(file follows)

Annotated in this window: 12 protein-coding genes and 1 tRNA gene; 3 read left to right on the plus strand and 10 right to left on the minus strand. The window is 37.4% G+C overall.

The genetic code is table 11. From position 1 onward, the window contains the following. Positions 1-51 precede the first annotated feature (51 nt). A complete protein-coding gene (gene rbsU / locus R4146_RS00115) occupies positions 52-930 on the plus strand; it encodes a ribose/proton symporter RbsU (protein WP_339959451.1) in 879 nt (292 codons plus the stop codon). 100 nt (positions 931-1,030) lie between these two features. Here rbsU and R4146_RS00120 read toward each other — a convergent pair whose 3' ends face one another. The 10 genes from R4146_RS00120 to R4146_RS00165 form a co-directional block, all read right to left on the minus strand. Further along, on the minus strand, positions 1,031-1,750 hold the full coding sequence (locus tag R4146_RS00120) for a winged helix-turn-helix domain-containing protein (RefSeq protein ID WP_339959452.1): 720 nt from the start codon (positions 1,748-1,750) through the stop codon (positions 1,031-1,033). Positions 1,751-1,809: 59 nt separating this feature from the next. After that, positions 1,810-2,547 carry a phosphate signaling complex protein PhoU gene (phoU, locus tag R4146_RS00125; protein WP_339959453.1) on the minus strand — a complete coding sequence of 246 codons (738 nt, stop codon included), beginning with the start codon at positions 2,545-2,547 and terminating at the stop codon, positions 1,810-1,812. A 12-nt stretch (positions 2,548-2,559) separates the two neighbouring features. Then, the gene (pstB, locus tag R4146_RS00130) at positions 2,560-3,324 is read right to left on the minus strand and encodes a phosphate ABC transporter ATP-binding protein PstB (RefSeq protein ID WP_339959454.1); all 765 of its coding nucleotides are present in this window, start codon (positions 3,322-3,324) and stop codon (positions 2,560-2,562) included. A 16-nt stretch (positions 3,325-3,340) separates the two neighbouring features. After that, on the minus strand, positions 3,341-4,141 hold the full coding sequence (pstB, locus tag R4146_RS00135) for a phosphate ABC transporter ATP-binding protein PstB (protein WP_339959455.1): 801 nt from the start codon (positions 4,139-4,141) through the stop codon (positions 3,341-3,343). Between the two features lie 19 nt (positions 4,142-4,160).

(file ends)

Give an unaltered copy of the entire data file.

Annotated in this window: 12 protein-coding genes and 1 tRNA gene; 3 read left to right on the plus strand and 10 right to left on the minus strand. The window is 37.4% G+C overall.

The genetic code is table 11. From position 1 onward, the window contains the following. Positions 1-51 precede the first annotated feature (51 nt). A complete protein-coding gene (gene rbsU / locus R4146_RS00115) occupies positions 52-930 on the plus strand; it encodes a ribose/proton symporter RbsU (protein WP_339959451.1) in 879 nt (292 codons plus the stop codon). 100 nt (positions 931-1,030) lie between these two features. Here rbsU and R4146_RS00120 read toward each other — a convergent pair whose 3' ends face one another. The 10 genes from R4146_RS00120 to R4146_RS00165 form a co-directional block, all read right to left on the minus strand. Further along, on the minus strand, positions 1,031-1,750 hold the full coding sequence (locus tag R4146_RS00120) for a winged helix-turn-helix domain-containing protein (RefSeq protein ID WP_339959452.1): 720 nt from the start codon (positions 1,748-1,750) through the stop codon (positions 1,031-1,033). Positions 1,751-1,809: 59 nt separating this feature from the next. After that, positions 1,810-2,547 carry a phosphate signaling complex protein PhoU gene (phoU, locus tag R4146_RS00125; protein WP_339959453.1) on the minus strand — a complete coding sequence of 246 codons (738 nt, stop codon included), beginning with the start codon at positions 2,545-2,547 and terminating at the stop codon, positions 1,810-1,812. A 12-nt stretch (positions 2,548-2,559) separates the two neighbouring features. Then, the gene (pstB, locus tag R4146_RS00130) at positions 2,560-3,324 is read right to left on the minus strand and encodes a phosphate ABC transporter ATP-binding protein PstB (RefSeq protein ID WP_339959454.1); all 765 of its coding nucleotides are present in this window, start codon (positions 3,322-3,324) and stop codon (positions 2,560-2,562) included. A 16-nt stretch (positions 3,325-3,340) separates the two neighbouring features. After that, on the minus strand, positions 3,341-4,141 hold the full coding sequence (pstB, locus tag R4146_RS00135) for a phosphate ABC transporter ATP-binding protein PstB (protein WP_339959455.1): 801 nt from the start codon (positions 4,139-4,141) through the stop codon (positions 3,341-3,343). Between the two features lie 19 nt (positions 4,142-4,160).